“Extremely Loud and Incredibly Close” (2011). Cast: Tom Hanks, Sandra Bullock, Thomas Horn, Max von Sydow, Viola Davis, Jeffrey Wright, John Goodman, Zoe Caldwell, Stephen McKinley Henderson, Bernadette Drayton. Director: Stephen Daldry. Screenplay: Eric Roth. Book: Jonathan Safran Foer. http://extremelyloudandincrediblyclose.warnerbros.com/index.html
Tackling a sensitive, larger-than-life topic is a risky proposition in almost any context, but it can be especially problematic in the movie industry. In most instances, endeavors like that are bound to attract their share of both supporters and detractors (those involved in these productions no doubt hoping for more of the former than the latter). Such is the challenge that’s been undertaken by director Stephen Daldry in his latest offering, “Extremely Loud and Incredibly Close.”
Nine-year-old New Yorker Oskar Schell (Thomas Horn) adores his attentive, fun-loving father (Tom Hanks). They do everything together, from practicing tai chi to exploring the city that is their playground. They particularly enjoy playing a game that dad made up called “Reconnaissance Mission,” a scavenger hunt of sorts designed to encourage Oskar’s curiosity, to develop his problem-solving skills and to teach him about his world. And, being the methodical, inquisitive kid that he is, Oskar relishes the challenges posed to him, not only for the fun involved, but also for the father-and-son quality time that they afford. It’s easy to see that these two are best buds. Which is why it’s so hard for Oskar to cope with the events of 9/11, the disaster that claimed his dad’s life when the World Trade Center towers collapsed.
In the wake of this tragedy, Oskar desperately looks for a way to hold on to his connection to his dad, and he gets that opportunity when he unexpectedly finds a key in his father’s bedroom closet. Oskar wonders what the key opens, the only clue being the word “Black” written on the envelope that held it. He concludes that his dad must have left the key for him to find, the enigmatic object serving as the focus of one last Reconnaissance Mission. Oskar also surmises that, since the key could potentially open anything, the challenge posed by this exercise could keep him occupied for years – literally. What better way to keep the paternal connection alive, perhaps indefinitely?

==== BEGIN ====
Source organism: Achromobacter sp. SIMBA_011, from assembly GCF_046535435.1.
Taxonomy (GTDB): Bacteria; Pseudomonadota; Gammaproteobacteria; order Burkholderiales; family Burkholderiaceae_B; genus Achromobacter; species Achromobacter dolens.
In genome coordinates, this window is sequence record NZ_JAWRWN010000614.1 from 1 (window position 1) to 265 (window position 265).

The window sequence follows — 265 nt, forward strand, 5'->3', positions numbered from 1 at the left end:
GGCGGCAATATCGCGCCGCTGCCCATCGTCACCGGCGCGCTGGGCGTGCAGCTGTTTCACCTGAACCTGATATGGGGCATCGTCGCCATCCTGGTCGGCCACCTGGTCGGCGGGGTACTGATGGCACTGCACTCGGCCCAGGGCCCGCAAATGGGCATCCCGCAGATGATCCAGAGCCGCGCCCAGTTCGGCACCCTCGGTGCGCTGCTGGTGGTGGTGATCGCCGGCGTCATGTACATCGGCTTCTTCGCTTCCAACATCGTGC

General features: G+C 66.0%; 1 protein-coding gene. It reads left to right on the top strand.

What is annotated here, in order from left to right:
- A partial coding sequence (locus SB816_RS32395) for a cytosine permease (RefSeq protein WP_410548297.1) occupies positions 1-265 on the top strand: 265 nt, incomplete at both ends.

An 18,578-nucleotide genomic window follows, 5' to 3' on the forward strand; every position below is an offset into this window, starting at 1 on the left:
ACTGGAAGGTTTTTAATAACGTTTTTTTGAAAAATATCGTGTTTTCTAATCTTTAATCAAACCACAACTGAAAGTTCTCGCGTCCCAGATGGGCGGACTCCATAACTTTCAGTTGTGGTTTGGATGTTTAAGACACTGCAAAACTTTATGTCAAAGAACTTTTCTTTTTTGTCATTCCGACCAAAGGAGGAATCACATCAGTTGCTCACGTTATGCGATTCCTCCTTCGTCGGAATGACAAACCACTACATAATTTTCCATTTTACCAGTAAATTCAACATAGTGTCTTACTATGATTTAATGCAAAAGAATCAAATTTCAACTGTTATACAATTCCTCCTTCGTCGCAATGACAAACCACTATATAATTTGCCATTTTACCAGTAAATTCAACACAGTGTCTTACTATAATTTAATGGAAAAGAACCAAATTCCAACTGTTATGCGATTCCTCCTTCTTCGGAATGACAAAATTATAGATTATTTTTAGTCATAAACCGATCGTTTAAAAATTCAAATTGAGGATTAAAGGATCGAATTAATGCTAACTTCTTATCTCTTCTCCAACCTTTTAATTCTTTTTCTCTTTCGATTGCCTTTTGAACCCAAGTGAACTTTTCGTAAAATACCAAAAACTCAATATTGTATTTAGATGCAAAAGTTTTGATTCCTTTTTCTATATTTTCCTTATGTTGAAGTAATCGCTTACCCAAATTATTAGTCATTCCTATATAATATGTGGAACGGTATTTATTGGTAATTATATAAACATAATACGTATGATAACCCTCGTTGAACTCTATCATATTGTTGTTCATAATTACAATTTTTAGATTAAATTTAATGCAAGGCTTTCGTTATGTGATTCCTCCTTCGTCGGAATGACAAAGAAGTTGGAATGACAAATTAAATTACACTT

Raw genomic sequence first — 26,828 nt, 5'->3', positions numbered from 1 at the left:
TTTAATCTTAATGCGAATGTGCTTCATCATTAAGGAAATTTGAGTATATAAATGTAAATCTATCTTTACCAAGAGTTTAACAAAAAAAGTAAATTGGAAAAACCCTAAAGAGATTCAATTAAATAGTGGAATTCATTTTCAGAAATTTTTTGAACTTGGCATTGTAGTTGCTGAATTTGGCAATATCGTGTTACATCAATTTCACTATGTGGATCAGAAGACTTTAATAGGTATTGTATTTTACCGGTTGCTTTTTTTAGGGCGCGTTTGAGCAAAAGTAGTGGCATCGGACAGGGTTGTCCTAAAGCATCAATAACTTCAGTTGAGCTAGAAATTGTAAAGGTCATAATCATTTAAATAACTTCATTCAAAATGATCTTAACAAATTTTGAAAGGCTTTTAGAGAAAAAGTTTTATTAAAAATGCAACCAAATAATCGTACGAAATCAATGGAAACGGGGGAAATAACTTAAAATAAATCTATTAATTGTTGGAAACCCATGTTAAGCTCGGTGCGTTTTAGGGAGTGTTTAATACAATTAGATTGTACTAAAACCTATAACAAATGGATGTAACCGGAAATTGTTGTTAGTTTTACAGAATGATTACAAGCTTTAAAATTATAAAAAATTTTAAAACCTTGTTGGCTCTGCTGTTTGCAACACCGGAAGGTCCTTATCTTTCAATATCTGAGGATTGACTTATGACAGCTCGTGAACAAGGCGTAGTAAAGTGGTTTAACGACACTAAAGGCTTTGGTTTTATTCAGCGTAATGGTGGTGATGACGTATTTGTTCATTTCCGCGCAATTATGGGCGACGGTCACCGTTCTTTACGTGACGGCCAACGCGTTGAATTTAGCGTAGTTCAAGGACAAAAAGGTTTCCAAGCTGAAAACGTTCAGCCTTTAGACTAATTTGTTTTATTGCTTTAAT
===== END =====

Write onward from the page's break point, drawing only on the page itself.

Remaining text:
And so Oskar embarks on a scavenger hunt that takes him all over New York. His quest introduces him to Gothamites from every borough and of every stripe, including, among others, a kindly divorcée (Viola Davis), a spiritualist healer (Bernadette Drayton) and a mute stranger simply known as “the Renter” (Max von Sydow). But, despite Oskar’s tenacity, his quest seems futile, causing him considerable frustration and straining relations with his mother (Sandra Bullock), who’s attempting to resolve her own grief over her husband’s loss. Oskar thus struggles to come to terms with the task that he’s given himself and whether it will ultimately help him reconcile – or merely prolong – his sorrow.
The foregoing summary probably makes the film’s narrative sound reasonably straightforward. If only that were the case. In actuality, the picture’s story line is all over the map, using a variety of storytelling devices and introducing subplots that either get dropped for no apparent reason or are awkwardly resurrected when seemingly forgotten. Because of that, it’s difficult to get a handle on what this movie is really trying to say.
To be sure, there are some conscious creation themes explored in the film, most notably those related to facing fears, examining unexplored probabilities, understanding the nature of the reality we experience, embracing change by letting go and appreciating the inherent connectedness of all things. However, the passing and often-haphazard treatment they receive reminds viewers of just how many other pictures are out there that handle these subjects much more deftly and substantively.